Pee Dee River

From Wikipedia, the free encyclopedia
Jump to: navigation, search
Coordinates: 34°43′16″N 79°52′54″W / 34.72111°N 79.88167°W / 34.72111; -79.88167
Pee Dee River
River
Shadfishing8418.JPG
Shad fishing in February: Pee Dee River, Yauhannah, South Carolina
Name origin: Pee Dee tribe
Country United States
States North Carolina, South Carolina
Source Confluence of Uwharrie River and Yadkin River
 - elevation 272.3 ft (83 m)
 - coordinates 35°22′51″N 80°3′29″W / 35.38083°N 80.05806°W / 35.38083; -80.05806 [1]
Mouth Winyah Bay
 - elevation 0 ft (0 m)
 - coordinates 34°43′16″N 79°52′54″W / 34.72111°N 79.88167°W / 34.72111; -79.88167 [1]
Length 232 mi (373 km) [2]
Pee Dee River watershed.

The Pee Dee River, also known as the Great Pee Dee River, is a river in North Carolina and South Carolina. It originates in the Appalachian Mountains in North Carolina, where its upper course, above the mouth of the Uwharrie River is known as the Yadkin River. It is extensively dammed for flood control and hydroelectric power. The lower part of the river is named Pee Dee (in colonial times written Pedee) after the Native American Pee Dee tribe. The Pee Dee region of South Carolina, composed of the northeastern counties of the state, was named after the tribe and/or river. The first Europeans believed to have navigated part of the river was a party sent by Lucas Vázquez de Ayllón in 1521. They named it "River of St. John the Baptist."

Navigable[context?] up to the fall line at Cheraw, the river was an important trade route through the Low Country from colonial times. The largest lumber company in the world existed at the turn of the 20th century near the river's mouth at Georgetown. The virgin pine forests of the Pee Dee region were cut over, and the logs floated in rafts downriver to be sawn into lumber and exported to the northern USA and Europe.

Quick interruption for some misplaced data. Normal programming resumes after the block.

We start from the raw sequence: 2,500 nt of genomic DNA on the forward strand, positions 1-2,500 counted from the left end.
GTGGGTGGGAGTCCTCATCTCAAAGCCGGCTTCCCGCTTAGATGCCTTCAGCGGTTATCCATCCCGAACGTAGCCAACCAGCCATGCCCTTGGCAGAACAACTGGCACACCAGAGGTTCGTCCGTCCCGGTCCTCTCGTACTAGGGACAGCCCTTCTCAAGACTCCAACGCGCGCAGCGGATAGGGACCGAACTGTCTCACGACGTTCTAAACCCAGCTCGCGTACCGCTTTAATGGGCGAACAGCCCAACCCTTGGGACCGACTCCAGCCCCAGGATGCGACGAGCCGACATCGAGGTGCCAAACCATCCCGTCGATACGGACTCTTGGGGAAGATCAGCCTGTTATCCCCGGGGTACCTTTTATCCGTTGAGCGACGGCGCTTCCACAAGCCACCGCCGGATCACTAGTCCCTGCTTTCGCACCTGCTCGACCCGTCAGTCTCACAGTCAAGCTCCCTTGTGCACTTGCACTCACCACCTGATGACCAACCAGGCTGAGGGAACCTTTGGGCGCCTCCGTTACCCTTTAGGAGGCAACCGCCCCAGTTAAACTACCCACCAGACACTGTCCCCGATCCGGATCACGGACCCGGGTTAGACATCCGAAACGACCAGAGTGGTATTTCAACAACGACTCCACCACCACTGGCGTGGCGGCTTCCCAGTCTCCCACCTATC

The lower part of the river flood plain was extensively developed for rice culture in colonial time; rice was the major export of the area from the port at Georgetown. Rice culture declined with the loss of slave labor after the Civil War, and increased overseas competition. Two hurricanes at the beginning of the 20th century destroyed much of the rice canal infrastructure and effectively ended the remnants of rice culture.

Today the river is not extensively used for navigation. It is an important source of electric power and public water supplies, as well as recreational use. While the Pee Dee is free-flowing in South Carolina, upstream in North Carolina, several dams have been constructed on it. The opening and closing of these dams causes dramatic swings in the depth of the river in South Carolina. The sharing of water between the two states has sometimes been a matter of controversy, particularly during period of drought. Some commercial fishing is done during the winter shad run, and for shrimp in the lower reaches. The river is excellent for recreational fishing and boating. There are numerous boat landings, yet most of the river is wild, with forests of tupelo, oak and gum along its shores. Herons and alligators can be seen along the way, and a lucky sighting of a bald eagle is possible.

The lower part of the river from Highway 378 to Winyah Bay has been designated a Scenic River. [1]

Some tributaries are the Lumber, the Little Pee Dee, Lynches, Black and Waccamaw rivers. The river empties into Winyah Bay, and then into the Atlantic Ocean near Georgetown.

Snow's Island is a large island at the junction of the Pee Dee and Lynches rivers. This was headquarters for General Francis Marion during the American Revolution. It proved a safe haven for him and his ragtag militia troops, as the British were never able to find the camp. (It has been identified as the center of an old meteor crater).

The Pee Dee River was the original river for Stephen Foster's song "Old Folks at Home" (commonly known by its first line, "Way down upon the Swanee River"). Why he changed the name of the river in his final version of the song is a subject of much speculation.

See also[edit]

References[edit]